Stier v. Park Pontiac, Inc., 391 F. Supp. 397 (S.D.W. Va. 1975)
March 24, 1975
PARK PONTIAC, INC., a corporation, et al., Defendants.
United States District Court, S. D. West Virginia, Charleston Division.
Marvin W. Masters and Gregory W. Evers, Charleston, W. Va., for plaintiff.
Louie A. Paterno, Jr., Charleston, W. Va., for defendants Park Pontiac and James McCormick.
*398 Paul N. Bowles and Roger W. Tompkins, Charleston, W. Va., for defendants Bob Peden Chevrolet and Robert Peden.
Wilbur D. Webb, Spencer, W. Va., for defendant Lakin S. Crihfield.
Parrish E. McKittrick, St. Albans, W. Va., for defendant Russell Kessinger.
KENNETH K. HALL, District Judge.
Plaintiff's complaint in this action is based on provisions of the law relating to motor vehicle odometer tampering, enacted by the Congress of the United States in 1972 as a part of the Motor Vehicle Information and Cost Savings Act. 15 U.S.C. §§ 1901-1991. The Court's jurisdiction is based on 15 U.S. C. § 1989, providing as follows:
§ 1989. Civil actions to enforce libility for violations of odometer requirements; amount of damages; jurisdiction; period of limitation.
(a) Any person who, with intent to to defraud, violates any requirement imposed under this subchapter shall be liable in an amount equal to the suf of
(1) three times the amount of actual damages sustained or $1,500, whichever is the greater; and
(2) in the case of any successful action to enforce the foregoing liability, the costs of the action together with reasonable attorney fees as determined by the court.
(b) An action to enforce any liability created under subsection (a) of this section, may be brought in a United States district court without regard to the amount in controversy, or in any other court of competent jurisdiction, within two years from the date on which the liability arises. (Pub.L. 92-513, Title IV, § 409, Oct. 20, 1972, 86 Stat. 963.)
The Act provides, in §§ 1982, 1984, and 1988, as follows:
§ 1982. Definitions.
As used in this subchapter
(1) The term "odometer" means an instrument for measuring and recording the actual distance a motor vehicle travels while in operation; but shall not include any auxiliary odometer designed to be reset by the operator of the motor vehicle for the purpose of recording mileage on trips.
. . . . . .
§ 1984. Unlawful change of mileage indicated on odometer.
It is unlawful for any person or his agent to disconnect, reset, or alter the odometer of any motor vehicle with the intent to change the number of miles indicated thereon.
Pub.L. 92-513, Title IV, § 404, Oct. 20, 1972, 86 Stat. 962.
§ 1988. Disclosure requirements upon transfer of ownership of motor vehicle; promulgation of rules; violations.
(a) Not later than 90 days after October 20, 1972, the Secretary shall prescribe rules requiring any transferor to give the following written disclosure to the transferee in connection with the transfer of ownership of a motor vehicle:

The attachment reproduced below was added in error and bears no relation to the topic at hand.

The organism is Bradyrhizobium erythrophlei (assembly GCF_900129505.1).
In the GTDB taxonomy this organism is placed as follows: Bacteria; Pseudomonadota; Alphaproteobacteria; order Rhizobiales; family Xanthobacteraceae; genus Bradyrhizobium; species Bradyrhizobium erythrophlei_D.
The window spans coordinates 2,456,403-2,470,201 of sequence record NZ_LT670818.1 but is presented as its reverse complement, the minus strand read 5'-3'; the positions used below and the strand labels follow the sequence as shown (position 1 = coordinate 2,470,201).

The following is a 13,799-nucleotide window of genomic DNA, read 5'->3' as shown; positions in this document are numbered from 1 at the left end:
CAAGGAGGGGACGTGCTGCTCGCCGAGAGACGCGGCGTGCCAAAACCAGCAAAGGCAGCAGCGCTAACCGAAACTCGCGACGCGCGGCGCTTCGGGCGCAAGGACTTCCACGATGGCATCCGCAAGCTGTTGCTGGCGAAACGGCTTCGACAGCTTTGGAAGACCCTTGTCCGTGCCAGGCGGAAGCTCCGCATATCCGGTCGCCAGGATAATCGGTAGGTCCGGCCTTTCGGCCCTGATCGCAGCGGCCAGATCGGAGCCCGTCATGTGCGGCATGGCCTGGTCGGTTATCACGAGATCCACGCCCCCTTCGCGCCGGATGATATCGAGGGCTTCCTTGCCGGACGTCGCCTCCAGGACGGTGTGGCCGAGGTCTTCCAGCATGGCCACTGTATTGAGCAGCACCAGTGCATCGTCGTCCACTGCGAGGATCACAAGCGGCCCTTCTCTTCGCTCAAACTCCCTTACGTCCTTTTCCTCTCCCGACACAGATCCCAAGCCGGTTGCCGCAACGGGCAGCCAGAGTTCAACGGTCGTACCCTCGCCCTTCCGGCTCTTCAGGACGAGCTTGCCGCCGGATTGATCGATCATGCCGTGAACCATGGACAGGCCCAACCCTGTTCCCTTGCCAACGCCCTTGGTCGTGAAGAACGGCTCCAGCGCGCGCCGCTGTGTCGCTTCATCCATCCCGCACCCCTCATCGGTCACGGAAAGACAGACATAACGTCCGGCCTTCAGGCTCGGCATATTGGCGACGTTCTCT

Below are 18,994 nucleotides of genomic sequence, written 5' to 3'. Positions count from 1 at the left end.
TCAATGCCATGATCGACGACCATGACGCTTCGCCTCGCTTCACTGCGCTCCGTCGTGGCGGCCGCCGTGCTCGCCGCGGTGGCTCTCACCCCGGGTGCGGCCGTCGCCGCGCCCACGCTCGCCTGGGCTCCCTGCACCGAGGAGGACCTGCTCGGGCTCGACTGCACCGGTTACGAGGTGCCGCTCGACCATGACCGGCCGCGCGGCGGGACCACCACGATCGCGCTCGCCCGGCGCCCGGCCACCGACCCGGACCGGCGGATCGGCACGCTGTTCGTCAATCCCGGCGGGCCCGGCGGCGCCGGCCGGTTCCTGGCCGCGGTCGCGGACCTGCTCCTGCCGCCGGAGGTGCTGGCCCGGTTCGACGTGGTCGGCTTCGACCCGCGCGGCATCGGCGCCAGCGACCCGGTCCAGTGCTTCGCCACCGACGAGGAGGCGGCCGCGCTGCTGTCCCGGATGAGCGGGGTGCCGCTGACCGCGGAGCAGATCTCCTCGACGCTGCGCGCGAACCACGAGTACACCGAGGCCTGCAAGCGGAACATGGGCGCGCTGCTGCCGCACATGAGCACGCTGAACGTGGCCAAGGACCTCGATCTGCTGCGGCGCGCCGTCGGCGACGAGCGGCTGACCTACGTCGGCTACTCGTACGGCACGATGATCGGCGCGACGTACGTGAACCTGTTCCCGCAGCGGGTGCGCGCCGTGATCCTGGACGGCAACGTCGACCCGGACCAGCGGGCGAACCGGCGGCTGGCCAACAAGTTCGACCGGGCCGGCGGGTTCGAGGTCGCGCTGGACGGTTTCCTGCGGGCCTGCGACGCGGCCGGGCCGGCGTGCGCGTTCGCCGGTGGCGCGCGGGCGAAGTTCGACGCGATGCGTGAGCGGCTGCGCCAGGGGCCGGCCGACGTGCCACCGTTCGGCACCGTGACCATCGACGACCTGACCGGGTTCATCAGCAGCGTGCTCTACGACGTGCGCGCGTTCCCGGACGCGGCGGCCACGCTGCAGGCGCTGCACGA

(1) Disclosure of the cumulative mileage registered on the odometer.
(2) Disclosure that the actual mileage is unknown, if the odometer reading is known to the transferor to be different from the number of miles the vehicle has actually traveled.
Such rules shall prescribe the manner in which information shall be disclosed under this section and in which such information shall be retained.
(b) It shall be a violation of this section for any transferor to violate any rules under this section or to knowingly give a false statement to a transferee in making any disclosure required by such rules.
Pub.L. 92-513, Title IV, § 408, Oct. 20, 1972, 86 Stat. 962.
The rules prescribed by the Secretary of Transporation, pursuant to § 1988(a), *399 are found in 49 C.F.R., Part 580, and provide in pertinent parts as follows:
§ 580.1 Scope.
This part prescribes rules requiring the transferor of a motor vehicle to make written disclosure to the transferee concerning the odometer mileage and its accuracy, as directed by section 408(a) of the Motor Vehicle Information and Cost Savings Act, Public Law 92-513.
§ 580.2 Purpose.
The purpose of this part is to provide each purchaser of a motor vehicle with odometer information to assist him in determining the vehicle's condition and value.
§ 580.3 Definitions.
All terms defined in sections 2 and 402 of the Act are used in their statutory meaning. Other terms used in this part are defined as follows:
"Transferor" means any person who transfers his ownership in a motor vehicle by sale, gift, or any means other than by creation of a security interest.
"Transferee" means any person to whom the ownership in a motor vehicle is transferred by purchase, gift, or any means other than by creation of a security interest.
§ 580.4 Disclosure of odometer information.
Except as provided in § 580.5
(a) Before executing any transfer of ownership document, each transferor of a motor vehicle shall furnish to the transferee a written statement signed by the transferor, containing the following information:
(1) The odometer reading at the time of transfer; and, unless provided elsewhere on a transfer document integal with the odometer disclosure;